The first 2003
economic stimulus package should be presented to Parliament in early April
for debate and approval to underline the principle of parliamentary
government as distinct from Cabinet government
by Lim Kit Siang
The first 2003 economic stimulus package should be presented to Parliament
in early April for debate and approval before the end of its current meeting
to underline the principle of parliamentary government as distinct from
According to latest reports, the government has postponed to April 7 the
unveiling of the stimulus package aimed at sustaining economic growth amid
worries over a possible Gulf War breaking out in the coming weeks.
The package's unveiling had been postponed from end-March due to "scheduling
problems" as Prime Minister Datuk Seri Dr Mahathir Mohamad is due to return
home in the first week of April before continuing his two months' leave.
This is rather inexplicable. Why should the date for the presentation of the
first 2003 economic stimulus package be scheduled to fit in with Mahathir's
schedule, when he is on a two-month leave with Datuk Seri Abdullah Ahmad
Badawi occupying the triple posts of Acting Prime Minister, Acting Finance
Minister apart from being Home Minister?
Is the final approval for the first 2003 economic stimulus package to be
given by Mahathir, although he is on leave for two months, and not by
Abdullah despite being the Acting Finance Minister and Acting Prime Minister
for these two months? Is the economic stimulus package to be announced by
Mahathir rather than Abdullah?
If the 2003 economic stimulus package has to be re-scheduled, it should be
to fit in with Parliament's schedule and not with the itinerary of Mahathir
during his two-month leave!
because the economic stimulus package should be presented to Parliament for
debate and approval, especially as Parliament is currently in session.
It would be an act of supreme and utter contempt for Parliament if the first
2003 economic stimulus package is presented outside Parliament although it
is in session - only to be brought to Parliament a few months later for
rubber-stamping for retrospective approval of additional budget allocations
by way of supplementary budget estimates. If so, then Parliament deserves to
be condemned as an useless and redundant organization, and completely
irrelevant as a result of the usurpation of its powers by the Executive and
the destruction of the doctrine of separation of powers.
For this reason, the first 2003 economic stimulus package should be
presented to Parliament with time for at least a two-day parliamentary
debate after a clear 24-hour interval for MPs to study the package. April 7
would be completely inappropriate as the Dewan Rakyat would be adjourning on
An ideal parliamentary time-table would be for the economic stimulus package
to be presented to Parliament on Thursday, 3rd April and for the two-day
debate on it to take place on April 7 and 8.
There are many matters about the economic direction and future which warrant
urgent and in-depth debate in Parliament as Malaysia is quite lost in the
deepening economic crisis facing the country, coupled with worsening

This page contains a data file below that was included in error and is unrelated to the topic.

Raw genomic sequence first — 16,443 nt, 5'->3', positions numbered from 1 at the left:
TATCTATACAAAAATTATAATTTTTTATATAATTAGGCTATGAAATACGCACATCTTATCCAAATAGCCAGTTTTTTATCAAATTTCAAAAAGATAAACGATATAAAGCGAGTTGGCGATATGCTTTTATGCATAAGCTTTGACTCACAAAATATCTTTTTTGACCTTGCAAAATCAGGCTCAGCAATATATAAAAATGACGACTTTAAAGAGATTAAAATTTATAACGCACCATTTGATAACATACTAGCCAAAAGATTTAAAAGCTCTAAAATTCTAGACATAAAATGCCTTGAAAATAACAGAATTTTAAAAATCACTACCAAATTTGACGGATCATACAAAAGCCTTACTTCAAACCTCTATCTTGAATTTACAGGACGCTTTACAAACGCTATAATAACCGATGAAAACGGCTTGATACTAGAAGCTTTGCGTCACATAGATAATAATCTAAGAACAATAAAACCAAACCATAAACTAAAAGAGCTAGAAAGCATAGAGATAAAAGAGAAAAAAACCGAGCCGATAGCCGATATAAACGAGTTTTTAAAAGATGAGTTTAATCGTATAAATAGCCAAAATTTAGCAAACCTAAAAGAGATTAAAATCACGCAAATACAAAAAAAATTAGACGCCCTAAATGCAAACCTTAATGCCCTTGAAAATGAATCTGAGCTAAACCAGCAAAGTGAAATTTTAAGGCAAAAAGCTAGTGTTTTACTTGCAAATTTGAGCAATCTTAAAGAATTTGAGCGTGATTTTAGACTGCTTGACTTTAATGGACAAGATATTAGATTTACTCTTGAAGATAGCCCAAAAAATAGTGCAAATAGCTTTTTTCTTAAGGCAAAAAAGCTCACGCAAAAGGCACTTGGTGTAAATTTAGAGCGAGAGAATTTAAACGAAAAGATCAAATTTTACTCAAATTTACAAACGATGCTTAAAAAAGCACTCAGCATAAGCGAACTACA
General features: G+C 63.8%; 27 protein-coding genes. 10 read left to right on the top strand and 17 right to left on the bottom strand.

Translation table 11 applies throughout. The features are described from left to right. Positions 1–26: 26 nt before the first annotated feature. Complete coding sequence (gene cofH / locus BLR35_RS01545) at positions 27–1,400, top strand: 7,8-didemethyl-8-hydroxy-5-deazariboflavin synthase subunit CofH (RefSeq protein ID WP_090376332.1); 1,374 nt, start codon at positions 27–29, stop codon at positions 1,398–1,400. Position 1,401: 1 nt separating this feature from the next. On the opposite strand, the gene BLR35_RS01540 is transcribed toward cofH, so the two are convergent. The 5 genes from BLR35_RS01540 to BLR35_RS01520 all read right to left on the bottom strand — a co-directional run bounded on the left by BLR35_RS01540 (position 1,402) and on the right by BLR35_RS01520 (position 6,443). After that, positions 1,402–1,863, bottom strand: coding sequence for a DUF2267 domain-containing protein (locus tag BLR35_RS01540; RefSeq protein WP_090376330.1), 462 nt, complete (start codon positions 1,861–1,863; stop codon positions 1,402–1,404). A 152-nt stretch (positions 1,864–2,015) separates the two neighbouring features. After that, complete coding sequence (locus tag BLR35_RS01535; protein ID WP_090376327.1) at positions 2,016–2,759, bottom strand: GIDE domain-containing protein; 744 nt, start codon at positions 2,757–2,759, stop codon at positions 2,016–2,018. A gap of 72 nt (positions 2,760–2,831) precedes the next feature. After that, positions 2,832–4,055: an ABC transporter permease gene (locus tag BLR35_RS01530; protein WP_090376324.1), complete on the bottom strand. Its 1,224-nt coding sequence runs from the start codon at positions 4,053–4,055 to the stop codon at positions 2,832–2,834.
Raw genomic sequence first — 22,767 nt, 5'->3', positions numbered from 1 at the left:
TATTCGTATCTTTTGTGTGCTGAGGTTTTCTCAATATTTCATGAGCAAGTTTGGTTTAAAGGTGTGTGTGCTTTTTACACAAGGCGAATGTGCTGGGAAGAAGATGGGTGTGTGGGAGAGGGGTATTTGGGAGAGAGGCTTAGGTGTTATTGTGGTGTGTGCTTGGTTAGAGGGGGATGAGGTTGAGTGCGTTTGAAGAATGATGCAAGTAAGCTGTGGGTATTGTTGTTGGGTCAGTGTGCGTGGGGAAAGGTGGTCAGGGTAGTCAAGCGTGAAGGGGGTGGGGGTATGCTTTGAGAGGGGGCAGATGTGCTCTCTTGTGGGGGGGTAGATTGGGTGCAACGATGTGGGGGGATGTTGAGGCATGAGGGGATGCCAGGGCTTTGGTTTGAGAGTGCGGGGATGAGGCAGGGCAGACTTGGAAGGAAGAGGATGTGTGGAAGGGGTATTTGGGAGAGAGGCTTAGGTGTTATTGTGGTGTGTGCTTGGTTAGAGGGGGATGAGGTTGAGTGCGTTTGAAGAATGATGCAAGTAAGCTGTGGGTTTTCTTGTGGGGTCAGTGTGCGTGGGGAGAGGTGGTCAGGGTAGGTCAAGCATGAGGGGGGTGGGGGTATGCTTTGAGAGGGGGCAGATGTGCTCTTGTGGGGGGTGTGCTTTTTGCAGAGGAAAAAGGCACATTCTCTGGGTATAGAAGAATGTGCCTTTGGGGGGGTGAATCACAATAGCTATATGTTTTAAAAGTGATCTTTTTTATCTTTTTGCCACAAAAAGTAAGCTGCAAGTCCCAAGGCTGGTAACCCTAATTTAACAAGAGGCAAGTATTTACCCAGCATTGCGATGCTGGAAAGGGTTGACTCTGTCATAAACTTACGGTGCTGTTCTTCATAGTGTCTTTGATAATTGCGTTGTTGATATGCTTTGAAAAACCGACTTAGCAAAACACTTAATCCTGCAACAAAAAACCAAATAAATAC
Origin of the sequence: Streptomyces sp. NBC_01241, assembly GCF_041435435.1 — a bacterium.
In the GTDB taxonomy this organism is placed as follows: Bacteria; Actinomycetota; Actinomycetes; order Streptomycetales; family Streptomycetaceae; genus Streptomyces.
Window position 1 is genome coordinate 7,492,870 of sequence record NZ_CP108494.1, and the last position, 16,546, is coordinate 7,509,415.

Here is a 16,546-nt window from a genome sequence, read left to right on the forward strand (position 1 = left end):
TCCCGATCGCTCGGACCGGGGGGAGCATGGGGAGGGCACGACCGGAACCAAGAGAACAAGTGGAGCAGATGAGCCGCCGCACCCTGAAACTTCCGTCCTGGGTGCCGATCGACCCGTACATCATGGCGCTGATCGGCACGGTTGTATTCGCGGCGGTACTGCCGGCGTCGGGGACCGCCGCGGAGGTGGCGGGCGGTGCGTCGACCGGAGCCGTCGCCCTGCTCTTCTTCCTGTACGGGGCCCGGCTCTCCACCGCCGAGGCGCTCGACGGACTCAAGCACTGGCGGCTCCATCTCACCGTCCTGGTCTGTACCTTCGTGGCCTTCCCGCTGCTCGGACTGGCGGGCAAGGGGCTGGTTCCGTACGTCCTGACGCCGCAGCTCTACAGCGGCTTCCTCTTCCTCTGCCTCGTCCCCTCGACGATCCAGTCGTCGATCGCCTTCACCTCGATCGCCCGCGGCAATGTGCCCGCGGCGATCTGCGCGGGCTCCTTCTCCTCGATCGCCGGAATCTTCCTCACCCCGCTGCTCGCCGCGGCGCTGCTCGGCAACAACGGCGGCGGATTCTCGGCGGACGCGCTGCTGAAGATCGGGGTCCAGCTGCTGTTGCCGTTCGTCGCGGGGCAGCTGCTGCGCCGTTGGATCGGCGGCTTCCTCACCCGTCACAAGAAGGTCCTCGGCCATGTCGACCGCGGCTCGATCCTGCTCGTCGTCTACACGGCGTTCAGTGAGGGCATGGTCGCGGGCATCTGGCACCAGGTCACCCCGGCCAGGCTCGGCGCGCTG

international competitiveness. This is why a parliamentary debate and
approval on the economic stimulus package is so imperative, relevant and
new measures announced by Abdullah last Tuesday to give impetus to the
development of a robust and competitive capital market failed to excite the
market, with the share prices of the Kuala Lumpur Stock Exchange (KLSE)
ending lower than the previous day.
In fact, on the very same day, the second Finance Minister, Datuk Dr.
Jamaludin Jarjis had answered questions in Parliament on the new government
fund, the RM10 billion Valuecap Sdn. Bhd, denying that it was set up to bail
out some companies and had a political agenda eyeing the next general
Jamaludin however failed to address the grave ethical, accountability and
good governance questions.raised by the RM10 billion asset management
company, equally owned by Khazanah Nasional Bhd., Permodalan Nasional Bhd
and Kumpulan Wang Amanah Pencen (KWAP), "to buy shares that were underpriced".
Although Jamaluddin said Valuecap's operation was to inject additional
institutional funds and boost liquidity, he conspicuously failed to point
out the utter failure of the RM1 billion - RM2 billion which Valuecap had
spent in the past two months to prop up the stock market, as the Kuala
Lumpur Composite Index (KLSE) last Tuesday closed at 619.22 points, which
was 6.54 points lower than the KLCI of 625.76 on January 9 - the day before
Valuecap started its intervention in the KLSE.
After throwing RM1 billion to RM 2 billion into the stock market, the KLCI
is lower than before the entry of Valuecap two months ago! Malaysians are
entitled to ask for a full explanation as to the rationale and modus
operandi of Valuecap, and the justification for throwing RM1 billion to RM2
billion down the drain in the past two months - and who actually were the
on the first 2003 economic stimulus package would be the occasion for a
wide-ranging review of the country''s proper economic directions and
objectives as well a demand for greater accountability for the government's
Lim Kit Siang, DAP National